HOUSTON Nov 23 A vessel carrying Venezuelan
petroleum coke whose load caught fire set sail late on Tuesday
for Colombia, allowing exports from the terminal to resume after
a three-week halt while authorities decided what to do with the
The Petrosanfelix terminal where the vessel was stuck
accounts for more than a third of the around 150,000 tonnes of
petroleum coke that Venezuela can export per month. Utilities
buy the product and mix it with coal to burn at power plants.
The Top Trader, chartered by U.S. Koch Industries and
carrying 22,000 metric tonnes of petroleum coke, sailed on
Tuesday, according to Thomson Reuters vessel tracking data.
The cargo was sailing for Cartagena, Colombia, a change from
the original destination in Europe.
The vessel's crew noticed burning petroleum coke when
loading the cargo last month at the terminal, which is operated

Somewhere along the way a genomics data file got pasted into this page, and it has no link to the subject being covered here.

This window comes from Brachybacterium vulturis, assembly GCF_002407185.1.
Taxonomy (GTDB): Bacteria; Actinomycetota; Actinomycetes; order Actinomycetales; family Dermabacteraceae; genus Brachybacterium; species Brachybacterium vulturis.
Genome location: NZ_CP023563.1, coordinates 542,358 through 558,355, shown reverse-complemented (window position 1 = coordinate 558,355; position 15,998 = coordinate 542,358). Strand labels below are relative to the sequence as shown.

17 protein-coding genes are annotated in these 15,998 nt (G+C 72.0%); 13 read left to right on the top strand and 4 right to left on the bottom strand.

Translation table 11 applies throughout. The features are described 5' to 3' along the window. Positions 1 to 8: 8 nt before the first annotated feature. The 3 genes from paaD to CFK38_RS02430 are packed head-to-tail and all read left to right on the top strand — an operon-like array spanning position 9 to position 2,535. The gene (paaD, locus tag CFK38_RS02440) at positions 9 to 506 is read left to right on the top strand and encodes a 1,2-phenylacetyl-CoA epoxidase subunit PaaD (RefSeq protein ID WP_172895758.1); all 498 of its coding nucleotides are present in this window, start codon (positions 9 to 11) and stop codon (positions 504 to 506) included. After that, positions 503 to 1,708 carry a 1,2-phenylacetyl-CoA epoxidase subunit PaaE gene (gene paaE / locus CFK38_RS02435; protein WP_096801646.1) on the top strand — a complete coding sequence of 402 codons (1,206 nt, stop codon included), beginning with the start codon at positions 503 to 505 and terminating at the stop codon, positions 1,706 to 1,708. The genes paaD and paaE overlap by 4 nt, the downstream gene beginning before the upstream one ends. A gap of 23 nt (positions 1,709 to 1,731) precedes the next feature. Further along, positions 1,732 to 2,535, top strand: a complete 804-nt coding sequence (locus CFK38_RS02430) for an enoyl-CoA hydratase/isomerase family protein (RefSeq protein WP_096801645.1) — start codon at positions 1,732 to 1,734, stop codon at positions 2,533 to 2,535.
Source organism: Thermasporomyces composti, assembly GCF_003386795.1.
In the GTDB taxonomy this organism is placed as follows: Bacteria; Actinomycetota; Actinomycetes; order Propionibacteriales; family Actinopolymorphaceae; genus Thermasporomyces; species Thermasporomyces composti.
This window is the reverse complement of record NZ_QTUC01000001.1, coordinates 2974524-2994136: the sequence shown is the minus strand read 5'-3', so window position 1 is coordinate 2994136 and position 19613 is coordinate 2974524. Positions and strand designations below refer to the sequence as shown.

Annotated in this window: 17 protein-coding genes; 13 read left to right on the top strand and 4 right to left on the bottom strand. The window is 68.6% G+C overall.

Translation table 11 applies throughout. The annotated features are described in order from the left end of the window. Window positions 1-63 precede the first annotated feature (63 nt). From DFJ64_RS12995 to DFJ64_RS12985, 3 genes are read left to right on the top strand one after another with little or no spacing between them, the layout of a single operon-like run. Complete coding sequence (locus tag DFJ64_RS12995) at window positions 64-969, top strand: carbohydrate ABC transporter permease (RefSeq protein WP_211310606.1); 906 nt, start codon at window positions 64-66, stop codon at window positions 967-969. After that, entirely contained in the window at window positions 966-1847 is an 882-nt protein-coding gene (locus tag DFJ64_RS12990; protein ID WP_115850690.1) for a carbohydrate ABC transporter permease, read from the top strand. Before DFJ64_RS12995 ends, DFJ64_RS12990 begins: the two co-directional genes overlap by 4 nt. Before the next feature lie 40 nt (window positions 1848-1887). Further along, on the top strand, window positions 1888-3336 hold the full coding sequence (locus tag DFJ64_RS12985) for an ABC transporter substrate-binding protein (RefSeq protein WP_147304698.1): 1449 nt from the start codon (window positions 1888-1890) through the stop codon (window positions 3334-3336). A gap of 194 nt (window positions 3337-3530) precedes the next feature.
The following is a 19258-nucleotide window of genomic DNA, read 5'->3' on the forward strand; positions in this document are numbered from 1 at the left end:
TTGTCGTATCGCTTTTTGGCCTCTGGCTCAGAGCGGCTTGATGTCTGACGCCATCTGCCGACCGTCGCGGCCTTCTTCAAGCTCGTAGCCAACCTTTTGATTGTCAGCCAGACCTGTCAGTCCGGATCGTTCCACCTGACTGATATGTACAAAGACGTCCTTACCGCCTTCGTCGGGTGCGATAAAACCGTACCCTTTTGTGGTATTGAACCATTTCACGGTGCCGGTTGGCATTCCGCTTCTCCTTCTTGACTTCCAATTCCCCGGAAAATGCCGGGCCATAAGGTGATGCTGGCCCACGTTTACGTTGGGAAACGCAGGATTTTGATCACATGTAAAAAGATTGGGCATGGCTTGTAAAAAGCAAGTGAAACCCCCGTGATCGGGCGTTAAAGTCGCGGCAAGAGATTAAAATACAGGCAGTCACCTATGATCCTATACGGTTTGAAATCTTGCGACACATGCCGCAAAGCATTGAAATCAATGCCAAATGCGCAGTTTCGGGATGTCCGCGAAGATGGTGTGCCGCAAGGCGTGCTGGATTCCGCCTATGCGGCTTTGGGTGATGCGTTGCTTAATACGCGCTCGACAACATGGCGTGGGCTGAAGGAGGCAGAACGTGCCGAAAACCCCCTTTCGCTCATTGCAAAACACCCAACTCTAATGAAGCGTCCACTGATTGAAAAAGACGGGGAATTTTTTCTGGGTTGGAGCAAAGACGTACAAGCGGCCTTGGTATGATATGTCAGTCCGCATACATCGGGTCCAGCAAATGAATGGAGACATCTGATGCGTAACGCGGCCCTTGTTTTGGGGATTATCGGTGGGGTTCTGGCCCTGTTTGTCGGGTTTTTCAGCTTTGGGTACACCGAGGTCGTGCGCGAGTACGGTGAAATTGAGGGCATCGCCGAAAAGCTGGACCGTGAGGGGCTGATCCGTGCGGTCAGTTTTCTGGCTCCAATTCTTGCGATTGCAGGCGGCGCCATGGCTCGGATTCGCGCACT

by state-run oil giant PDVSA.
It was unclear if the burning coke caused any damage to the
PDVSA refused to allow the ship to discharge the cargo, so
its insurance company and the ship broker authorized the vessel
to sail to another port to unload.
Before clearing the move, Colombian Maritime Authority
requested the vessel's manager provide a contingency plan for
navigation and discharge, sources said.
Petroleum coke is a product derived from upgrading
Venezuelan Orinoco belt's extra heavy oil into a crude more
valuable for refiners.
The coke is typically transported from production facilities
to the terminals at a high temperature, but many customers do
not accept loading the cargoes if they detect fire.
Frequent outages and logistics problems have created an
accumulation of million of tonnes of petroleum coke at PDVSA's
eastern terminals in recent years. Exports have also been
affected in the past.
After the Top Trader left the Petrosanfelix terminal,
loading operations resumed at that facility, while other PDVSA
ports were also loading petroleum coke this week, according to
an independent report.
(Reporting by Marianna Parraga; Editing by Simon Webb and Alan